# Real-life problems involving solving triangles

Could you advise me where to find real- life or word problems using trigonometry, involving solving triangles, suitable for high-school students? Most of the problems i found were pseudo-real problems with simplified information and pre-drawn models. I need problems with more irrelevant information, which could actually help students with mathematical modelling competence.

• Welcome to the site! Could you clarify what you mean by "solving triangles"? Do you mean computing certain information about a triangle when other information is given? Commented Jul 7 at 13:01
• @JochenGlueck yes, the purpose is to find the missing sides and angles of the triangles, but it will be put in a real context, triangles are just models that students should draw themselves in order to solve the real-life problems. Commented Jul 7 at 16:36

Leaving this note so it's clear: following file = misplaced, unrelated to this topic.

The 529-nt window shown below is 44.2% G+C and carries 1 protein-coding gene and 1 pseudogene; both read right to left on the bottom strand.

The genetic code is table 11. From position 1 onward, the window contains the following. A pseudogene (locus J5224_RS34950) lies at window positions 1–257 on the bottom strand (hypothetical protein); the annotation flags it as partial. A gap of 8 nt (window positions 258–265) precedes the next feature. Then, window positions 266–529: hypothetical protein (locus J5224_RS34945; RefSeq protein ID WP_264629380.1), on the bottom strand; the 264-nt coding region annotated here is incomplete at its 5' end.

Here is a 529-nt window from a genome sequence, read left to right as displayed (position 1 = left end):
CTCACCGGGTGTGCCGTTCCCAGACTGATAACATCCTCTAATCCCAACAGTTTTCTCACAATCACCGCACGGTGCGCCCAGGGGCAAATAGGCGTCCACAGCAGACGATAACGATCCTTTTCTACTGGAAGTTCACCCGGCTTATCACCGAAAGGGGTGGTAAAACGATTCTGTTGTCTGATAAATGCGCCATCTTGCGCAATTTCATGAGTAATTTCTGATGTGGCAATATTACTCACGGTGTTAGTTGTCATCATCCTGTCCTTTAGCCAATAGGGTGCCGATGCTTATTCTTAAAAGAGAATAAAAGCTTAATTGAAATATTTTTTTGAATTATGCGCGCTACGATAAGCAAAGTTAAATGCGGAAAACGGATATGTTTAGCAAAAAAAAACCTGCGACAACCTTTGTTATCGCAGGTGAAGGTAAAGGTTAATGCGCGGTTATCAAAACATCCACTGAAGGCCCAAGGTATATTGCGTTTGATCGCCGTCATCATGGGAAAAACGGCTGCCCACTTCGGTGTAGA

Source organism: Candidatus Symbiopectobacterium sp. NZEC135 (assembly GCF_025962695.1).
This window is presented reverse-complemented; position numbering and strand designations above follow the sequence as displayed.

• Measuring the height of a tree you are about to cut down: Tree Height Measurement. Commented Jul 8 at 0:41
• Some land surveying perhaps? They made maps of entire countries using sticks and trigonometry in the 1700s which you could overlap with Google Earth and have a near perfect match. maps.arcanum.com/hu/map/firstsurvey-hungary
– vsz
Commented Jul 8 at 5:11
• Perhaps computing time dilation using Einstein's "mirror on a train" gedankenexperiment (e.g. phys.libretexts.org/Bookshelves/Modern_Physics/…). Not sure it fits "real life ;-). Commented Jul 9 at 16:18

There are many real-life problems involving solving triangles in "Trigonometry for the Practical Man" by James Edgar Thompson. Here are some from Chapter 5:

Problem 1

From the top of a mountain three miles above sea level, the angle of depression of the ocean horizon is found to be 2° 13' 50". Find the radius of the earth.

Problem 2